ECMT permits will be available to enable journeys to the EU, but these are limited in number. While the government would seek to bring previous bilateral agreements with individual EU countries back into force and conclude new ones as swiftly as possible, the timing for this and the number of permits available under them (where this is a requirement) cannot be guaranteed. Transit arrangements and the application of permit requirements to own account haulage (carrying your own goods) under bilateral agreements would also depend on the outcome of negotiations with other EU countries.
To manage this process the Haulage Permits and Trailer Registration Act 2018 puts in place arrangements to allocate permits required for international journeys, whether issued under the ECMT or bilateral arrangements, and to enforce these requirements in the UK.
The UK’s ratification of the 1968 Vienna Convention on Road Traffic (which will come into force on 28 March 2019) and the 1949 Geneva Convention on Road Traffic enables UK drivers to continue driving in EU countries after we have left. This may however require an International Driving Permit appropriate for the countries to be visited to be obtained before departure and carried whilst driving for both commercial and private purposes in the EU.
EU countries that have ratified the 1968 Vienna Convention can require UK trailers to be registered when travelling in their country from 28 March 2019. This means trailers will need to:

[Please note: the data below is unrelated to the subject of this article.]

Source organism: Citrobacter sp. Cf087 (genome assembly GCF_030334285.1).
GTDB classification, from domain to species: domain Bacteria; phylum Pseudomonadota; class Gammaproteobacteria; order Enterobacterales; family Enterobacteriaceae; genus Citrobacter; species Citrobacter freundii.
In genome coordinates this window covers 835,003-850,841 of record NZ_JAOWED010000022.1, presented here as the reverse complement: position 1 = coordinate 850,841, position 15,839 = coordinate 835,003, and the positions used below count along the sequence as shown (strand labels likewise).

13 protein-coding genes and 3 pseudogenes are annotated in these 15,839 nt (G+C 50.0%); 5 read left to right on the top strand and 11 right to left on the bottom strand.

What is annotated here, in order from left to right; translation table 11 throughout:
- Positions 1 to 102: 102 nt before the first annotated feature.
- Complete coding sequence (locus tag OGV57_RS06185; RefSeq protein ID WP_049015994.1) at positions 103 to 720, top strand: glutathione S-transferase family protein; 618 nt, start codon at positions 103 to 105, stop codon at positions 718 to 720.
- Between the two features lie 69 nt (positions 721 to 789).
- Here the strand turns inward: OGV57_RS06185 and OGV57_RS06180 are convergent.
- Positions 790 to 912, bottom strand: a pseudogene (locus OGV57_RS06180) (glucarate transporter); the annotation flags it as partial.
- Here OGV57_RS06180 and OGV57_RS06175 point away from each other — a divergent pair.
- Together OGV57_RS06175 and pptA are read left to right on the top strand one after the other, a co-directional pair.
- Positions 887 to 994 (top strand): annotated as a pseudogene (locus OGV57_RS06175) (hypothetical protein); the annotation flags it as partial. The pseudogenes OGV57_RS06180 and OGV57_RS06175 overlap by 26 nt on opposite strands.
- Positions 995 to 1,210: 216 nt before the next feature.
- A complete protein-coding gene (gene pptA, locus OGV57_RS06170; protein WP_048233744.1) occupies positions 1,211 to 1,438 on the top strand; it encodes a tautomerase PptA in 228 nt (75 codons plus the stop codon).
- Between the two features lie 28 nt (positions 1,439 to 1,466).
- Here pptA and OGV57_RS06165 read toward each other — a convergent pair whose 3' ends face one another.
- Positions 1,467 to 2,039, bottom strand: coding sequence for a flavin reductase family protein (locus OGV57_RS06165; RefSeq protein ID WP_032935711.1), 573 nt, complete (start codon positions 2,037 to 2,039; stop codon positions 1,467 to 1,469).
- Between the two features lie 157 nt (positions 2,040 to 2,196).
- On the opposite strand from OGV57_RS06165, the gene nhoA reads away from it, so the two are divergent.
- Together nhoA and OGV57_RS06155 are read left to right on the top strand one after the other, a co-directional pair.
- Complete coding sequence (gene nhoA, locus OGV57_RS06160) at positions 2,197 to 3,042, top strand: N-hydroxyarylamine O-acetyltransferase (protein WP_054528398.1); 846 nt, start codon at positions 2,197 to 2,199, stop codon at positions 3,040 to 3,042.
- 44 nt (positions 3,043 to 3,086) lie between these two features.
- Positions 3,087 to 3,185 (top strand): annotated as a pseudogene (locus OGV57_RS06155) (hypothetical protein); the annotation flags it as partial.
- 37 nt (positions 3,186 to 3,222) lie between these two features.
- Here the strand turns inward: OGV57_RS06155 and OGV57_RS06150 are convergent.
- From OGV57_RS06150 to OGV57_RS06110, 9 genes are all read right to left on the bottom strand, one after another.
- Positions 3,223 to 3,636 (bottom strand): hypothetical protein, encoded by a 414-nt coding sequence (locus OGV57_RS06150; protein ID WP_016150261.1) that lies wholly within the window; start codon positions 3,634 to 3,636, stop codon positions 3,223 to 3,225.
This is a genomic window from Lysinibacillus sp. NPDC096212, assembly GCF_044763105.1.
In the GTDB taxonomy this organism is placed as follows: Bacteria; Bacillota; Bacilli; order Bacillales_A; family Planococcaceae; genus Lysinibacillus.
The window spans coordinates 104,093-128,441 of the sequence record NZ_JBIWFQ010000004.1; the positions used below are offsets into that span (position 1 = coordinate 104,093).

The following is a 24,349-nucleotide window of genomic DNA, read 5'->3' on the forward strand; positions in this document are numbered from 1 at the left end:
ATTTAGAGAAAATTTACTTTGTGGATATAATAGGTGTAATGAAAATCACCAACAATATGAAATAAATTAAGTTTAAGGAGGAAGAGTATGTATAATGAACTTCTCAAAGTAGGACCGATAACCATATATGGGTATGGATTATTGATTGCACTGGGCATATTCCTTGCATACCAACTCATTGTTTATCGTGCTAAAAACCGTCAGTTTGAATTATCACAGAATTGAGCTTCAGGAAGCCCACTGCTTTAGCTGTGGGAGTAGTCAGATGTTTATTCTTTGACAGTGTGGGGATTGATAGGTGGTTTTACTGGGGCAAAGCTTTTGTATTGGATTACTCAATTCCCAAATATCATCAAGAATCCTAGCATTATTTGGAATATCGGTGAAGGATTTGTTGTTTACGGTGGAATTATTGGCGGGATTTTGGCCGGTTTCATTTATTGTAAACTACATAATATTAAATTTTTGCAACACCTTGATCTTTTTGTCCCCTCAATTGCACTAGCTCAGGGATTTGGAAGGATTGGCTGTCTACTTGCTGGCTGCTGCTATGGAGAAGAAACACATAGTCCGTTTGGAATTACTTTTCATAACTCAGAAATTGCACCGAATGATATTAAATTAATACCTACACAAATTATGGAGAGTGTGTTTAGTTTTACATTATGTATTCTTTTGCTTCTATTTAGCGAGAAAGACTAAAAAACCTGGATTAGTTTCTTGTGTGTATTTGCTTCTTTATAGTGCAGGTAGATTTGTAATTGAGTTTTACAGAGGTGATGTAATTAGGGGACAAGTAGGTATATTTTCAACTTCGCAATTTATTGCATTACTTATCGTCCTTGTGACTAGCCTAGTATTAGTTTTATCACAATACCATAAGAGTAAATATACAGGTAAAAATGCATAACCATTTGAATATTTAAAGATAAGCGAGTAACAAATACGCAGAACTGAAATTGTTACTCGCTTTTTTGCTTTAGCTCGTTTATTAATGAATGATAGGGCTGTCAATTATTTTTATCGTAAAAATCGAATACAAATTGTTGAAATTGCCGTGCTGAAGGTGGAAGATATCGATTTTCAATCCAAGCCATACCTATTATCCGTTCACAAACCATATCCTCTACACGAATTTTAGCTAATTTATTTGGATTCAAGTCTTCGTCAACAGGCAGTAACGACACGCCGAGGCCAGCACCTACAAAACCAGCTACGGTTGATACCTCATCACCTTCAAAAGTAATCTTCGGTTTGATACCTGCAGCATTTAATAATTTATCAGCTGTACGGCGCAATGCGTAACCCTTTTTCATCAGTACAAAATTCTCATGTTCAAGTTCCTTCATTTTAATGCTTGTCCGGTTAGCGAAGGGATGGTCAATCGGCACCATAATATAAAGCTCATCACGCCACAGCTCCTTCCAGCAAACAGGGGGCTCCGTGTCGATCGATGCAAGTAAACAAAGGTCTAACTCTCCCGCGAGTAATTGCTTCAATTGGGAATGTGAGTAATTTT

- be registered with the Driver and Vehicle Licensing Agency (DVLA)
- display their own registration plate (separate from the vehicle towing them)
If there is no deal, other EU countries may be more likely to enforce the trailer registration requirements.
To address this, the Haulage Permits and Trailer Registration Act also provides for a UK trailer registration scheme to be set up in line with the 1968 Vienna Convention, for commercial trailers over 750kg and all trailers over 3,500kg making international journeys. Trailers used solely domestically or used only for journeys between the UK and Ireland will not need to be registered. Voluntary registration is however available for other trailers with a gross weight over 750kg.
Trailer registration will come into force regardless of whether the UK leaves the EU with or without a deal. More information on this will be published in due course.
Certificate of Professional Competence
The UK will maintain a CPC scheme. EU-issued CPC documentation will be recognised in the UK after we leave the EU. This includes both transport manager CPCs and driver CPCs.
If there’s no deal, automatic recognition by EU countries of UK-issued CPCs will cease. As with Community Licences, EU countries may choose to continue to recognise UK-issued CPCs in practice, but this cannot be guaranteed.